Navigation Links
New map of variation in maize genetics holds promise for developing new varieties

ITHACA, N.Y. - A new study of maize has identified thousands of diverse genes in genetically inaccessible portions of the genome. New techniques may allow breeders and researchers to use this genetic variation to identify desirable traits and create new varieties that were not easily possible before.

Publishing in the Nov. 19 issue of Science, the researchers, whose senior and first author are at Cornell, have identified the first map of haplotypes sets of closely linked gene variants known as alleles in the maize genome. They have identified and mapped several million allele variants among 27 diverse inbred maize lines. The lines selected for study included a cross-section of maize types commonly used for breeding while also representing worldwide maize diversity.

The haplotype map "will help develop molecular markers and tools that breeders and geneticists around the world can use to study maize and improve maize varieties," said Ed Buckler, the paper's senior author, a USDA-ARS research geneticist in Cornell's Institute for Genomic Diversity and an adjunct professor of plant breeding and genetics. Michael Gore, a graduate student in Buckler's lab, is the paper's lead author.

The other co-authors are affiliated with the U.S. Department of Agriculture's Agricultural Research Service (USDA-ARS), Cold Spring Harbor Laboratory and University of California-Davis.

In the last century, maize breeders have found limitations in recombination (the ability to shuffle genetic variation), where large regions genetic material fail to recombine near the chromosome's center, called the centromere. To overcome this, breeders have crossed two complementary lines, resulting in a new line with higher yields and vigor.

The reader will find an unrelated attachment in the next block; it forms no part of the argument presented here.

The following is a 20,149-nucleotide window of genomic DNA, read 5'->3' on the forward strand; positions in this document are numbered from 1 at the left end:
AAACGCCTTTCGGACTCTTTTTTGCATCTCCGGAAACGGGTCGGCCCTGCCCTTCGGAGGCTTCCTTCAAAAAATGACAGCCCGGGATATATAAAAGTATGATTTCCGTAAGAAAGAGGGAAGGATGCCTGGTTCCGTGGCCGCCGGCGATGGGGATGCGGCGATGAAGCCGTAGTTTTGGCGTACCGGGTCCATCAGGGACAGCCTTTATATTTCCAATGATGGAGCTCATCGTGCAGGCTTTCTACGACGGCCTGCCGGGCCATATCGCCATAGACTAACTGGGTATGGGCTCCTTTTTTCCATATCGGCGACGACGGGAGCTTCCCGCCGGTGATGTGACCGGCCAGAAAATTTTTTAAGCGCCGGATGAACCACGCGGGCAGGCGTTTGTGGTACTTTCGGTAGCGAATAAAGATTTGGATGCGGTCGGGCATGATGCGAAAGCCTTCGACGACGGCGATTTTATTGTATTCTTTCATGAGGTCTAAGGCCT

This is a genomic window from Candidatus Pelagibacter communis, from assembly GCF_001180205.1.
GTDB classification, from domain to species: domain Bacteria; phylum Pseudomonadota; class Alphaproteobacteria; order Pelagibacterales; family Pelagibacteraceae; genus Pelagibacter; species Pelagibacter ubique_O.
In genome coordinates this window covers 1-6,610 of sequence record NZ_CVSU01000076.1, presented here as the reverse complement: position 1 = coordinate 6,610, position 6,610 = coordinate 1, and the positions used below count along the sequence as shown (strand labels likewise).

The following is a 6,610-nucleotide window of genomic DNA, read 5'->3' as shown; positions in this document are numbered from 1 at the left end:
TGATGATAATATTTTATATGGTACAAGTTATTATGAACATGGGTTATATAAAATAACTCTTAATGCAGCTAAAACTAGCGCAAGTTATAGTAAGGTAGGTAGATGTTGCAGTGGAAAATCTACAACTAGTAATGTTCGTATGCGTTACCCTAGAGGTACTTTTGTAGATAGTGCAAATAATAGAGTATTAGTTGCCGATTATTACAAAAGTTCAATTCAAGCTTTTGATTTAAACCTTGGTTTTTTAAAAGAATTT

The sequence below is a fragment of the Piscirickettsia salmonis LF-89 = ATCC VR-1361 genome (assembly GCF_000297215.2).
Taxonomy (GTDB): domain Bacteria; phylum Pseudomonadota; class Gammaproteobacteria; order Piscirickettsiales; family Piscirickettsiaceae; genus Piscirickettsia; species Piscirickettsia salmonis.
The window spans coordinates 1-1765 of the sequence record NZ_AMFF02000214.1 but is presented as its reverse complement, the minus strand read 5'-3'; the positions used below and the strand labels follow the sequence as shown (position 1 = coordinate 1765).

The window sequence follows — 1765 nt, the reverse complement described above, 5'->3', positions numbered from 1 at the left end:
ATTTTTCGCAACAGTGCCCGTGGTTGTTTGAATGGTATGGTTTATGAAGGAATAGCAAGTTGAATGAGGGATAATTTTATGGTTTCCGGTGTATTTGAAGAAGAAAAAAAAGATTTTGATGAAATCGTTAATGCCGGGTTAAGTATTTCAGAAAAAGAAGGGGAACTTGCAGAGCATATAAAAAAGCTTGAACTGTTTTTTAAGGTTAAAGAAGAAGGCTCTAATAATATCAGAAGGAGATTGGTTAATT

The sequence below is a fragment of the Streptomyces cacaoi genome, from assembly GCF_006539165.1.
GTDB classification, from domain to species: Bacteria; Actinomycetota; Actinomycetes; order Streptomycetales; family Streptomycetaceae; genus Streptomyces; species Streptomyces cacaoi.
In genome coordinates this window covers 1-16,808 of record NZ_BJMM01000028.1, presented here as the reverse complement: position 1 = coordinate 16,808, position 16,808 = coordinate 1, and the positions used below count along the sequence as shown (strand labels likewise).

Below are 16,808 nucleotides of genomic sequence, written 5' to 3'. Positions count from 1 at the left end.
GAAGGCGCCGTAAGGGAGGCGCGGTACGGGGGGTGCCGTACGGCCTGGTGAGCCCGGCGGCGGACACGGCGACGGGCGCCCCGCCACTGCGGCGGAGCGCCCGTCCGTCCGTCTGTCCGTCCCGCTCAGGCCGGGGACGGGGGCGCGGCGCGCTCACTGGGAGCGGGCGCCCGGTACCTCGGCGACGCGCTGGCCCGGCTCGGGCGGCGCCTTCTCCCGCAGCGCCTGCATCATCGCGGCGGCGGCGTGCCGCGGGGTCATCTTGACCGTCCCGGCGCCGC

However, because large regions of the maize chromosome are less accessible, breeders cannot arrive at optimal genetic combinations.

The study has revealed a great deal of genetic variation near the chromosomes' centromeres, which resist recombining. Now, breeders can use molecular markers to identify desirable genetic variants and new genetic technologies to move the desired variation onto the same chromosomes and create new, more productive lines with desired traits.

The study revealed more than 100 large regions (selective sweeps) on the genome where breeders selected for a gene during domestication. In doing so, genetic diversity was lost around those genes.

The study also identified regions of genes shared by all maize species as well as regions that are different based on the geographic adaptations of lines of plants. For example, the study identified almost 200 highly differentiated regions that result from adaptations in tropical and temperate maize.

"This survey of genetic diversity provides a foundation for uniting breeding efforts across the world and for dissecting complex traits through genomewide association studies," said Buckler.